Public radio provides “lifeline,” direction for renowned lawyer Dickie Scruggs

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The man said to be the world’s wealthiest lawyer has taken a new direction since his release from federal prison, and public radio deserves some of the credit.

Richard “Dickie” Scruggs famously represented Mississippi and dozens of other states in tobacco litigation in the 1990s and hundreds of clients in litigation with insurance companies after Hurricane Katrina in 2005. Then in 2008, a conviction of judicial bribery derailed his legal career.

Dickie Scruggs


Scruggs finished his sentence in 2014 and has since discussed the role public radio played in helping him through his incarceration and life after prison. Listening to public radio while doing time connected him to the outside world and his former life, he said. And a story he heard on Mississippi Public Broadcasting helped him find a new focus: launching a nonprofit that spotlights adult education and vocational training.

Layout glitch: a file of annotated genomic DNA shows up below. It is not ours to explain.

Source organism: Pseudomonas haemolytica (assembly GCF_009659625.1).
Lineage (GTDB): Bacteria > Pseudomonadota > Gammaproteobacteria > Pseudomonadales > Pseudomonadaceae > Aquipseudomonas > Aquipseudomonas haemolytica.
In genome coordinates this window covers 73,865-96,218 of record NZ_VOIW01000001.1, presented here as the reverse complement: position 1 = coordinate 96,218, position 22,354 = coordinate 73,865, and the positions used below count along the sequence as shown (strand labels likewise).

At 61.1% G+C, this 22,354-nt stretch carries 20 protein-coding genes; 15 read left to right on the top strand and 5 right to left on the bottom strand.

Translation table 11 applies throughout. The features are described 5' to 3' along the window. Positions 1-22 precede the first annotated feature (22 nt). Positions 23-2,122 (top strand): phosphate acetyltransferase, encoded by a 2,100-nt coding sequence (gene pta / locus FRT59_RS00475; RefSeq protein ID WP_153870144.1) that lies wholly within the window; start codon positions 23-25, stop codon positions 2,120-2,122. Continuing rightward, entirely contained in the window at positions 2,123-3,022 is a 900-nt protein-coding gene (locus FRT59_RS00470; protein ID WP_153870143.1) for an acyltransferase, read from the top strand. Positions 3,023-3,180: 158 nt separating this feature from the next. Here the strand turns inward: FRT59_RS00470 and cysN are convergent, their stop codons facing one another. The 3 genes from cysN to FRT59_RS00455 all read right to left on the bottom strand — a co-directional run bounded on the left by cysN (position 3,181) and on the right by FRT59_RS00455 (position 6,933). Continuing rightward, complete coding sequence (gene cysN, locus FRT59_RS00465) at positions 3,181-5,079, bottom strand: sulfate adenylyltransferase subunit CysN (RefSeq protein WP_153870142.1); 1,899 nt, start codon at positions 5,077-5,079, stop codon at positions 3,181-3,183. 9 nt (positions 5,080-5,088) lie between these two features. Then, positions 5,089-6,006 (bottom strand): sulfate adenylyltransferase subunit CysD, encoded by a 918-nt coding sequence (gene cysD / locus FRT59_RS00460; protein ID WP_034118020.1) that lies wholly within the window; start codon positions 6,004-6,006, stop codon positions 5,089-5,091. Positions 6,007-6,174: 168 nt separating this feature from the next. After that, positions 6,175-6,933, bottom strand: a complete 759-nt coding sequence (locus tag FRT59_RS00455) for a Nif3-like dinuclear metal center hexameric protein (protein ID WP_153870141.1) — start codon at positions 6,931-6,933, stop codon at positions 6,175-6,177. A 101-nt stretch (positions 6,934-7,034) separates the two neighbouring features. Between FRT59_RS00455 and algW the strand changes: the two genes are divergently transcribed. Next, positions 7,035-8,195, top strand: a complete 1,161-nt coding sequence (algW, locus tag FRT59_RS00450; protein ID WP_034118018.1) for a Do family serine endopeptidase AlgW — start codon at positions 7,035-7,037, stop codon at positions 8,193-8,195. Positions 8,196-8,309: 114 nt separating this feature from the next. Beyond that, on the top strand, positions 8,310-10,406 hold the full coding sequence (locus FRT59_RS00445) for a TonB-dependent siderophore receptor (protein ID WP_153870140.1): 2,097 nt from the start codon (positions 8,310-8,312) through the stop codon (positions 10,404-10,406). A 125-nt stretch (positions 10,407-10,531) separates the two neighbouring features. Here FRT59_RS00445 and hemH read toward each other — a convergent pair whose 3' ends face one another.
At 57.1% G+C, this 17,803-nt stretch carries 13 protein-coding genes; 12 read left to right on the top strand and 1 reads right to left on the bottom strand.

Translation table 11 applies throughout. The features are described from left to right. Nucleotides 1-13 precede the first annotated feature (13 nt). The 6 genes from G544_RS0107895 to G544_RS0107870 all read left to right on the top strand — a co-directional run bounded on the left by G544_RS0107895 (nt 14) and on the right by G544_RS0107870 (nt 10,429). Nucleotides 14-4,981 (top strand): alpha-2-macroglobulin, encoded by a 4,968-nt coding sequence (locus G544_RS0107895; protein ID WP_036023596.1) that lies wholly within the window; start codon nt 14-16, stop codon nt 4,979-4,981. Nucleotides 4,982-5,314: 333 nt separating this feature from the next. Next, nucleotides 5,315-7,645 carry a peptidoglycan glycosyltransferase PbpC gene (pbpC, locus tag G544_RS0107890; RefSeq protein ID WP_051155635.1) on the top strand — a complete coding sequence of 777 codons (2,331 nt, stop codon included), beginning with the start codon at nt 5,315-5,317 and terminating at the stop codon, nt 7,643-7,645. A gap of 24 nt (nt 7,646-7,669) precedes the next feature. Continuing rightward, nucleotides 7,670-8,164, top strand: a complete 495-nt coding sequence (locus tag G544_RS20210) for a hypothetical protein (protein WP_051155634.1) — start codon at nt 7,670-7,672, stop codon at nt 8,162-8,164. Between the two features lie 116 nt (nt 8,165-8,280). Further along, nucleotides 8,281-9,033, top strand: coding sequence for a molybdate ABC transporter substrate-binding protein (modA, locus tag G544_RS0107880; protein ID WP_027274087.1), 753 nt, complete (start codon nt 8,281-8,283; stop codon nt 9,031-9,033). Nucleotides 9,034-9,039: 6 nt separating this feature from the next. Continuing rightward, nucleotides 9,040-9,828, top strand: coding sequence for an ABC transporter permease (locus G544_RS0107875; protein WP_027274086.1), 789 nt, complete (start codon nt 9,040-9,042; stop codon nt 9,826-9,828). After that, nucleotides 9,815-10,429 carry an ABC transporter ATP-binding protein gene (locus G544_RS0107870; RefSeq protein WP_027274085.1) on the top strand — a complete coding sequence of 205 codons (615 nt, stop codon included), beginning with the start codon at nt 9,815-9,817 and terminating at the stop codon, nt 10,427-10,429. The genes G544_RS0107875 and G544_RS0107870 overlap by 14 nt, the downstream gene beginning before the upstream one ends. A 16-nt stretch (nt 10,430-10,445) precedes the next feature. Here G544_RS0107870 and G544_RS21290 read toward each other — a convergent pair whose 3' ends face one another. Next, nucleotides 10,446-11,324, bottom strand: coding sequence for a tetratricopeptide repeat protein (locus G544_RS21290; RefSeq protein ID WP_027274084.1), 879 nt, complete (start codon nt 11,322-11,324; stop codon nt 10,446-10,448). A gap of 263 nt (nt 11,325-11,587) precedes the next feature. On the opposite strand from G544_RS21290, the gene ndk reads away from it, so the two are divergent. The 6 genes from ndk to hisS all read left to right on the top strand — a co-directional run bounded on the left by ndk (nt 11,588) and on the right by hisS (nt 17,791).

“I was in the habit of waking up early and listening to NPR, which I have to say was my lifeline to any sort of educational radio or TV in prison,” Scruggs told Current. Scruggs followed the same routine at home, which led him to the MPB interview.

The former attorney mentioned his debt to public radio at a Sept. 19 press corps luncheon in Jackson, Miss., where he said listening was “kind of my lifeline in prison.”

Scruggs also told attendees about the difficult transition from lawyer to inmate. Prison was a shock to Scruggs, who compared his fellow inmates to a Deliverance casting call. Prisoners at the facility in Kentucky’s remote coal country had a median sixth-grade reading level, he said.

But the biggest blow was losing a sense of purpose. “All my life, I had been involved in things,” he said, rattling off a list of achievements. “I always had some purpose in life that made me feel good about what I was doing, and I had lost that in prison, and it weighed heavily on me.”